Food was never a big deal to me when I was growing up. As a kid I was fortunate because we always had something to eat. I did not go hungry or intentionally miss meals because there was nothing to eat. That benefit came at the expense of both my parents having gone through the Great Depression when they were my age.
My attitude about mealtime was that at certain times during the day you had to get something to eat otherwise you would get sick and eventually die. The whole process was something that you repeated on a daily basis, just like breathing.
We were a meat and potatoes family—and bread, the other white meat. There was not a lot of variety in our diet and meals varied only by which day of the week we were going to have them in any given seven day period.
Sunday dinner was always a puzzle to me. After we moved to Florida, it was just my Mom, Dad and me at the dinner table. It seemed like a lot of fuss and work for my mother to prepare a big roast, mashed potatoes, vegetables and dessert just for the three of us to gather and consume.
Perhaps it was the ritualist vibe that I felt, that we were re-enacting a scene that was being repeated in other households of our family back in Ohio. Whatever it was, I felt disconnected from my immediate family and the rest of the tribe up North.
Our move to Western Colorado in 1977 was shocking on many fronts. The altitude, the weather, the geology, the weather, and the vast amount of elbow room stood in stark contrast to the crowded “big city” lifestyle that we had experienced in sub-tropical South Florida.
Colorado was also where we got in touch with with “seasonal living”, eating what is fresh at the moment. The Lioness learned how to can fruits and vegetables from some helpful ladies in the neighborhood. Everyday was Farmer’s Market Day and we had a wonderful selection of canned goods to last thru the Winter months.
During the year we also bought whole hogs and half a cow at a time. We had them butchered and wrapped and put them in our freezer for future consumption. Work for me was scarce during the sub-zero months and thanks to my wife’s frugal ingenuity our supermarket bills were almost non-existent from December to April. Food was becoming more of a year-long activity with a daily benefit.
San Francisco is the place where I truly learned to love food. I experienced a sensory overload walking through North Beach and Chinatown. The diversity of Italian and Asian cuisines was more than I ever imagined. By following the lead of some co-workers I learned the ins and outs of where to go for a quick lunch, a satisfying snack, or a nice quiet dinner.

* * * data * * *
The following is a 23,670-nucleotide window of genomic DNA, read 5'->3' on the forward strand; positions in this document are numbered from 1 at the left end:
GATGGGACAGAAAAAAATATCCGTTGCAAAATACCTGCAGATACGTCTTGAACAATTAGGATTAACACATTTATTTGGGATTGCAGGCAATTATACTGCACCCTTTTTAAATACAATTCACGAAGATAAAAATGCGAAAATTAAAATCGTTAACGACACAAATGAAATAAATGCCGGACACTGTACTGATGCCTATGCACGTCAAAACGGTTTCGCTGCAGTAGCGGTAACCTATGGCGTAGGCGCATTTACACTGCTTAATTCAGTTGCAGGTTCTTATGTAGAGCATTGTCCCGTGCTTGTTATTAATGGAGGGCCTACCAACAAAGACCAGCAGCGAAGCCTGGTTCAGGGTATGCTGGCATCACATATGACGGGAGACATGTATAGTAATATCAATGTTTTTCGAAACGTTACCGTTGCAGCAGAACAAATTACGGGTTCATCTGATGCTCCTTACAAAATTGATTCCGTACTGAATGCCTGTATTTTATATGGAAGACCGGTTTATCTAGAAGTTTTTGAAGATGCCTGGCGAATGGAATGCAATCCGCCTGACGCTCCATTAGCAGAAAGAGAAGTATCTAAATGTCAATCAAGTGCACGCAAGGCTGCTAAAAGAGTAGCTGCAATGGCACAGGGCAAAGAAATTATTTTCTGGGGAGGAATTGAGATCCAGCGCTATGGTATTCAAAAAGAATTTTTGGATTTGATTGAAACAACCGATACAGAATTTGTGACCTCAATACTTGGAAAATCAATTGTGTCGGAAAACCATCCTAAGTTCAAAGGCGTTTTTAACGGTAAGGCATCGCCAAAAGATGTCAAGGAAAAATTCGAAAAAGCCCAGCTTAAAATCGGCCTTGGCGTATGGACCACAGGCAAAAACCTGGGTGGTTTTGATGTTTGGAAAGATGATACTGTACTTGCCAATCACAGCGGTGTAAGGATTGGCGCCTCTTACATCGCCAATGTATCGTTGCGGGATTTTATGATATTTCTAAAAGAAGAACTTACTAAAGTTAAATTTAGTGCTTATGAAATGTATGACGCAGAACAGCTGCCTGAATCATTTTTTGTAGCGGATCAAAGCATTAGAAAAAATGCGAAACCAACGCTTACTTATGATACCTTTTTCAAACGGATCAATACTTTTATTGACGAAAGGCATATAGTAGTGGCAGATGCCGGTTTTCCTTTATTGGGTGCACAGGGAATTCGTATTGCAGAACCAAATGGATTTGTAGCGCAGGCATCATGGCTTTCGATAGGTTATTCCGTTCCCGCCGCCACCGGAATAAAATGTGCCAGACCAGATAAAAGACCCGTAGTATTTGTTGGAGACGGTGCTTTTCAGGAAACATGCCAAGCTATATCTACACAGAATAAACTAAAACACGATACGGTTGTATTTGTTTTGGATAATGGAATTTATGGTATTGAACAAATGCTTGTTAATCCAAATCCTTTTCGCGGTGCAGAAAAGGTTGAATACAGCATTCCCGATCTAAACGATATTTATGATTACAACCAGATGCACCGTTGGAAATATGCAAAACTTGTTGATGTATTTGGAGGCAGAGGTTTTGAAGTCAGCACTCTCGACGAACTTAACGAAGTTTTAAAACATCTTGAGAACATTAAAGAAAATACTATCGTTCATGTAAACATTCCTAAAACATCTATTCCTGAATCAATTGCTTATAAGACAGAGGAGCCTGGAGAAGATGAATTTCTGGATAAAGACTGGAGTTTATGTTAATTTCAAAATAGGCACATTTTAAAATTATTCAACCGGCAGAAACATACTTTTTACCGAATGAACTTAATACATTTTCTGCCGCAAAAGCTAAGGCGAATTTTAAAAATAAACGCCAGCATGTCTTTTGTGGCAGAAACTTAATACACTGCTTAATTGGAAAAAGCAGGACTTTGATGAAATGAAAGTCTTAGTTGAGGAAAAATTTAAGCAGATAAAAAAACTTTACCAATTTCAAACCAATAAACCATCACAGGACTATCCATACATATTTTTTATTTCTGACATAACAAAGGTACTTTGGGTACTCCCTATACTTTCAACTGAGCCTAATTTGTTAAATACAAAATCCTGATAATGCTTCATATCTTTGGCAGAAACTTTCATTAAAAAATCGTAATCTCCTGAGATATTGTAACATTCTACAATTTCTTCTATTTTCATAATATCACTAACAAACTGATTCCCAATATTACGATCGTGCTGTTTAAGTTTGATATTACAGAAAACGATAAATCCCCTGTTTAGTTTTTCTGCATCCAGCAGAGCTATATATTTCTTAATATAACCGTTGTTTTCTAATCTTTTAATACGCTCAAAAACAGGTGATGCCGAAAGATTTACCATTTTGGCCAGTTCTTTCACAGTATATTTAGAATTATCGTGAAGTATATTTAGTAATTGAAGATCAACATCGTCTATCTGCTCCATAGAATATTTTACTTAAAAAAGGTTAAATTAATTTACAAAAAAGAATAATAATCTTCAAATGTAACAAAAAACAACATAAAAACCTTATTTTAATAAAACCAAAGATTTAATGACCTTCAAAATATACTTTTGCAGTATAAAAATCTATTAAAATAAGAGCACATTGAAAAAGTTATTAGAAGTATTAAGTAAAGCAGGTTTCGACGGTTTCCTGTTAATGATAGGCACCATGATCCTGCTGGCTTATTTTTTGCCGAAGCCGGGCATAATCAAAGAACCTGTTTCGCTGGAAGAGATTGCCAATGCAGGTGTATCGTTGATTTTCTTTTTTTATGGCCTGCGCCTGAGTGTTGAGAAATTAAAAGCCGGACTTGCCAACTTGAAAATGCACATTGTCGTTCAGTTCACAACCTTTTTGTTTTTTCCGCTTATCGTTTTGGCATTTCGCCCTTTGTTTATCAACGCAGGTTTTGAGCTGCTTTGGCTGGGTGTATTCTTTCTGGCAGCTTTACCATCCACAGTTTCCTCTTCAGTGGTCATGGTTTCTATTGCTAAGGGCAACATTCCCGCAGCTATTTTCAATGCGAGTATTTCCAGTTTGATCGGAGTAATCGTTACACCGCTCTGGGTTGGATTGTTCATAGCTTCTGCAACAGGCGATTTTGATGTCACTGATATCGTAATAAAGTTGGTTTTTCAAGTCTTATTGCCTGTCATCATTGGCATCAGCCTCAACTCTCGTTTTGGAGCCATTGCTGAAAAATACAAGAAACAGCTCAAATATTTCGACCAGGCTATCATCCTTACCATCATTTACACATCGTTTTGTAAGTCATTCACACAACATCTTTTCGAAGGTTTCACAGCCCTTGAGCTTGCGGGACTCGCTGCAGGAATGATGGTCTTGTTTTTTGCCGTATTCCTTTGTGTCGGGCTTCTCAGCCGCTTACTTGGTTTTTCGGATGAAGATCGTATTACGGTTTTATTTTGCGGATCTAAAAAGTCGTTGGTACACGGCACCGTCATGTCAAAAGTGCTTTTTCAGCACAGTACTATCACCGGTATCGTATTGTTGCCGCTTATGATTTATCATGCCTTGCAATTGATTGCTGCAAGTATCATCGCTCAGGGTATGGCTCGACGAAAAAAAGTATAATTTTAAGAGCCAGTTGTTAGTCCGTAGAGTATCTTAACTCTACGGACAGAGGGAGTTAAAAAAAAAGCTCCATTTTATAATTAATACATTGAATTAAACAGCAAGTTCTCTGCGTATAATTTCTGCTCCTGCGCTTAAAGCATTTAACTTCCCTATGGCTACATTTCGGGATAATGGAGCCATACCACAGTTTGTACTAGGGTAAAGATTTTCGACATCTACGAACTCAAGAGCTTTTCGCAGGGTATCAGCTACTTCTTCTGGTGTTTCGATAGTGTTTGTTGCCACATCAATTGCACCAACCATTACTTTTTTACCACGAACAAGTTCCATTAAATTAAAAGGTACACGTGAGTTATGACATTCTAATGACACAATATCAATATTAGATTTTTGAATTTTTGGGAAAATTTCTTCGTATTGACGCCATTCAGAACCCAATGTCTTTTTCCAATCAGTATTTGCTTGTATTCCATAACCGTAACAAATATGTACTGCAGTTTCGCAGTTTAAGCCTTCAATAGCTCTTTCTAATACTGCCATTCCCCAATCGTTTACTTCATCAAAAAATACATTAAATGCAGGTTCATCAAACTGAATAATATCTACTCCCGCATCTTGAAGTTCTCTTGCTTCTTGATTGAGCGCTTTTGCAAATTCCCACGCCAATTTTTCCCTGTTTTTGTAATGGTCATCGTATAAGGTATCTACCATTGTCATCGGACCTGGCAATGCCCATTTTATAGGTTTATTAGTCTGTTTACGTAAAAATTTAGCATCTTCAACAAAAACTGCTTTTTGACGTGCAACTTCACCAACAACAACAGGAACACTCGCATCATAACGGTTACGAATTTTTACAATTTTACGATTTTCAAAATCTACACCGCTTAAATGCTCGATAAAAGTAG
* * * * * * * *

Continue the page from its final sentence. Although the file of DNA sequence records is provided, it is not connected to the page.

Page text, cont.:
It seemed like everyone I worked with was “into” a particular food or restaurant. Conversations on most of the jobs that I had worked revolved around cars, women and booze (the Holy Trinity). In San Francisco my fellow workers would reference restaurants and recipes (in addition to the Trinity). Great stories began, or included, a memorable meal somewhere in the tale and this is the jumping off point for this week’s Multimedia Monday post.
We have been watching Season 3 of the PBS series, The Mind of a Chef. Produced and narrated by Anthony Bourdain, this series explores how professional chefs think about food. Each season follows a number of different chefs and we get to learn how their life experiences influenced them and helped to mold them into the person they are today.
For me it is the culinary equivalent of the countless times I spent around a gang box, or a tailgate, as my peers shared their latest tips, techniques or tragedies. It is amazing what a person can learn when they stop talking and start listening.
The host of Season 3 is Ed Hill, a Korean-american chef, who grew up in Brooklyn, NY and relocated to Louisville, KY about 15 years ago. Ed brought up a topic that has resonated with me for the last 24 hours. He was talking about how Brooklyn, Louisville and his mother’s hometown in Korea are within two degrees of latitude of each other. The point he made was that the food grown in that global band is very much alike and the dishes prepared with those ingredients are very similar in composition and preparation. For example, the use of corn—hominy—is very similar in many recipes in both Korea and Kentucky.
I have been “reeling in the years”, with respect to geography and personal history, and looking at the various places that I have lived. Using Grand Junction, Colorado as a median puts me within 2 degrees North and South of a common latitude during the last 38 years with respect to where I was born, where we have lived and where we currently reside.
I grew up in Fort Lauderdale, Florida and that is 13 degrees south of my mean latitude. It is, however, half of a degree of longitude from where I was born in Ohio. Is it a simple twist of Fate, or part of a greater plan? On a personal note—and after much review—we have found it more comfortable, in many ways, here in the upper latitudes (The birthplace of The Lioness is one degree of latitude North of yours truly).
Wrap It Up
The Mind of a Chef is currently in its fourth season and I highly recommend watching it. Anthony Bourdain has created a place in the crowed Media Marketplace where talented people can gather and share their passion, experience and dreams with us. Every episode that we have watched has sparked an interesting conversation or uncovered dusty memories.
These days I find myself more willing to try new cuisines and more inspired to try new cooking techniques at home. This is a side of me that I never knew before.
How about you—what is your culinary background? Are you on the Supply side or the Consumer side?